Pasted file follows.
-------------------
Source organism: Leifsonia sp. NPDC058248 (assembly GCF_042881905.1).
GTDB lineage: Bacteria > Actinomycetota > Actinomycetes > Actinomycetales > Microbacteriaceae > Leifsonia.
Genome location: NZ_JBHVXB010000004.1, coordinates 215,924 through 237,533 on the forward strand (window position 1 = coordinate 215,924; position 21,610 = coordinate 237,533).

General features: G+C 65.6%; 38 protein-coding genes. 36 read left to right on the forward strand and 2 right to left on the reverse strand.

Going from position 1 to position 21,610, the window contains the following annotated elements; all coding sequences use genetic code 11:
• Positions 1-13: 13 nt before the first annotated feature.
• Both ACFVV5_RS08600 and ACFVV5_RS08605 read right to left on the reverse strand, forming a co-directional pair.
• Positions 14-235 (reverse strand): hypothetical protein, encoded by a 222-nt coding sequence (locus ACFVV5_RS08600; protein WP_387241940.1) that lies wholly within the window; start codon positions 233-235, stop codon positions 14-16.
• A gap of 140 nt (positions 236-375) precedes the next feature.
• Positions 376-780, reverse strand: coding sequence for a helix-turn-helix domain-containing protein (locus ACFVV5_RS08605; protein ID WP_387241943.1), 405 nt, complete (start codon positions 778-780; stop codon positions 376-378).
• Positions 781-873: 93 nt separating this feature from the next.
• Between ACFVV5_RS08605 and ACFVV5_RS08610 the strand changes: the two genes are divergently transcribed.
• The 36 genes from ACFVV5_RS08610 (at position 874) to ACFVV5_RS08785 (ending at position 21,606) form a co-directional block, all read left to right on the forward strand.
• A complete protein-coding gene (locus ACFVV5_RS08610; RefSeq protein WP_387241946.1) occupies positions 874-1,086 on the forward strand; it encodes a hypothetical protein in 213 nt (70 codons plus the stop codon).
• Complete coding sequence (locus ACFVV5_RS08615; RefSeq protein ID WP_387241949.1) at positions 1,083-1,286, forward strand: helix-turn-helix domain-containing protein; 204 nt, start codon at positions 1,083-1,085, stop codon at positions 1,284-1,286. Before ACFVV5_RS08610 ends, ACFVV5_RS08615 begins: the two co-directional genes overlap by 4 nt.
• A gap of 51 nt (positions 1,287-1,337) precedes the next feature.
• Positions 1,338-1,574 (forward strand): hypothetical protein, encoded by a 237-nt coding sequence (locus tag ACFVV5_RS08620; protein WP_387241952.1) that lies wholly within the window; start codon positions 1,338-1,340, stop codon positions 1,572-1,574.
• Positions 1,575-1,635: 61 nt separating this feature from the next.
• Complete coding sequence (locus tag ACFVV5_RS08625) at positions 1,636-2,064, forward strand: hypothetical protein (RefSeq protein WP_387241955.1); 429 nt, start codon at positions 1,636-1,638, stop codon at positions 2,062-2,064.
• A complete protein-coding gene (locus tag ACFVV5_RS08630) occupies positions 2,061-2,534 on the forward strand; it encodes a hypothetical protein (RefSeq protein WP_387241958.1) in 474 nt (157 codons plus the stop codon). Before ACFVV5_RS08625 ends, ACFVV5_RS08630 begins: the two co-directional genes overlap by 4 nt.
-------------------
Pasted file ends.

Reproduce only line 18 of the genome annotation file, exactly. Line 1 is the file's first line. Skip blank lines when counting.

• Positions 1,575-1,635: 61 nt separating this feature from the next.